Wisconsin Gov. Evers’ “Safer At Home” executive order continues to exempt construction operations as “essential services.”
“We are glad Gov. Evers is maintaining his position that construction as essential services,” said John Mielke, ABC of Wisconsin president.
“It would be incorrect to say that it is business as usual for construction,” Mielke said. “However, in part due to significant lobbying by ABC’s government affairs staff, we are pleased to report that construction generally is deemed an essential service and therefore not subject to Governor Evers’ executive order because construction is essential, and job sites can be operated safely.”
ABC safety expert Don Moen agreed.
“Construction contractors and their employees are used to practicing a wide range of safety standards to mitigate risk, including the use of personal protective equipment,” said Don Moen, ABC of Wisconsin Human Resources & Safety Director. “Contractors will be able to manage the exposure and risk to workers by following the recommendations of the CDC and implementing a few more important safety practices related to COVID-19.”
Wisconsin has avoided what took place in Pennsylvania, San Francisco, and several Massachusetts’ cities, including Boston, that effective stopped construction.
Here is a summary of the executive order exemption:
Effective Wednesday, March 25, 2020 at 8:00 a.m. until 8:00 a.m. Friday, April 24, 2020, or until a superseding order is issued, Gov. Tony Evers’ “safer at home” emergency order is effective statewide. The order closes nonessential businesses, directs everyone to stay home and practice six feet social distancing when outside or in public specifically deemed essential. Travel is prohibited except when deemed essential.
Construction is deemed essential and generally exempt from the “stay at home” requirement. The term “construction” is to be construed broadly to avoid any impacts on essential infrastructure. This includes:
- Building and Construction Tradesmen and Tradeswomen, and other trades including but not limited to plumbers, electricians, carpenters, laborers, sheet metal, iron workers, masonry, pipe trades, fabricators, finishers, exterminators, pesticide application, cleaning and janitorial staff for commercial and governmental properties, security staff, operating engineers, HVAC, painting, moving and relocation services, forestry and arborists, and other service providers who provide services that are necessary to maintaining the safety, sanitation, and essential operation of residences, Essential Activities, Essential Governmental Functions, and Essential Businesses and Operations.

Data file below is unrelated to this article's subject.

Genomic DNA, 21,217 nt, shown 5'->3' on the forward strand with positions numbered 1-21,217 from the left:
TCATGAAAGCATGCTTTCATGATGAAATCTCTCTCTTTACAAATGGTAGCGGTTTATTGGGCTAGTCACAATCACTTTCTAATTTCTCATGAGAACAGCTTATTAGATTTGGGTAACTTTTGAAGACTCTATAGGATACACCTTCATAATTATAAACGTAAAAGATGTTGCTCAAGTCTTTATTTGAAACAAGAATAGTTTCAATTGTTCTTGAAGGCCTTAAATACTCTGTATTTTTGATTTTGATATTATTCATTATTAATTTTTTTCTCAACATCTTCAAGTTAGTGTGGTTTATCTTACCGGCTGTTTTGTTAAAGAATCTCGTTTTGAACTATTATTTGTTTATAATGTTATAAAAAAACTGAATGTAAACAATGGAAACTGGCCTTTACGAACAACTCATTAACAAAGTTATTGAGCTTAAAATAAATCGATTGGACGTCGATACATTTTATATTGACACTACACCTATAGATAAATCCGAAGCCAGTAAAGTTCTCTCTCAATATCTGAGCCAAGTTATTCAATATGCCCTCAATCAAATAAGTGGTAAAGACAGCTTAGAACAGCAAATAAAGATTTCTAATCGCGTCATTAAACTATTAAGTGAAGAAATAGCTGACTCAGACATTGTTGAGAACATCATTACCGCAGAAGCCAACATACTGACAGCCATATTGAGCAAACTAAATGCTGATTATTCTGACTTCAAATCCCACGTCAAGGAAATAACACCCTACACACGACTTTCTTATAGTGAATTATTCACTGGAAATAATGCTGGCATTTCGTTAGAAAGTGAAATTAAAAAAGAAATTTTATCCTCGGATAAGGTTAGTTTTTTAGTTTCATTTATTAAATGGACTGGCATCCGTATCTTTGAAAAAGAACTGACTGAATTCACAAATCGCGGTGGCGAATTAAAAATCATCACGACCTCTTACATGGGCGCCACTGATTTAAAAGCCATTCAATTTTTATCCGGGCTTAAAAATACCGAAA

- Construction required in response to this public health emergency, hospital construction, construction of long-term care and assisted living facilities, public works construction, school construction, essential business and operations construction, construction necessary for essential government functions, and housing construction. The EO recommended that optional or aesthetic construction should be avoided.
Ancillary Businesses also deemed essential:
- Building management and maintenance,
- Highways, railroads and public transportation.
- Financial institutions and services
- Hardware and supplies stores. Hardware stores and businesses that sell electrical, plumbing, heating and construction material.
- Mail, post, shipping, logistics, delivery and pick-up services.
- Transportation. Airlines, taxis, transportation network providers (such as Uber and Lyft), vehicle rental services, paratransit and other private, public, and commercial transportation and logistics providers.
- Professional services. Legal or accounting services, insurance services, real estate services (including appraisal, home inspection and title services).
All essential businesses to the greatest extent possible, are encouraged to use technology to avoid meeting in person and engage in social distancing.
On Monday, ABC of Wisconsin led a coalition of 10 construction-related organizations to urge Gov. Evers to maintain his position that construction is an essential service. Not everyone will agree with this decision.
“It’s important to understand that construction provides important and essential infrastructure work for health care, public works and manufacturing, which are all extremely important right now, not to mention telecommunications, internet, plumbing, electrical and all the services for essential operation of critical facilities and residences,” Mielke said.
Mielke says it’s important for contractors to use their own discretion that meets individual needs and complies with appropriate state and local orders.
“If a contractor deems a service to be non-essential or feels that the health and well-being of employees are at risk, that needs to be evaluated on a case-by-case basis,” Mielke said.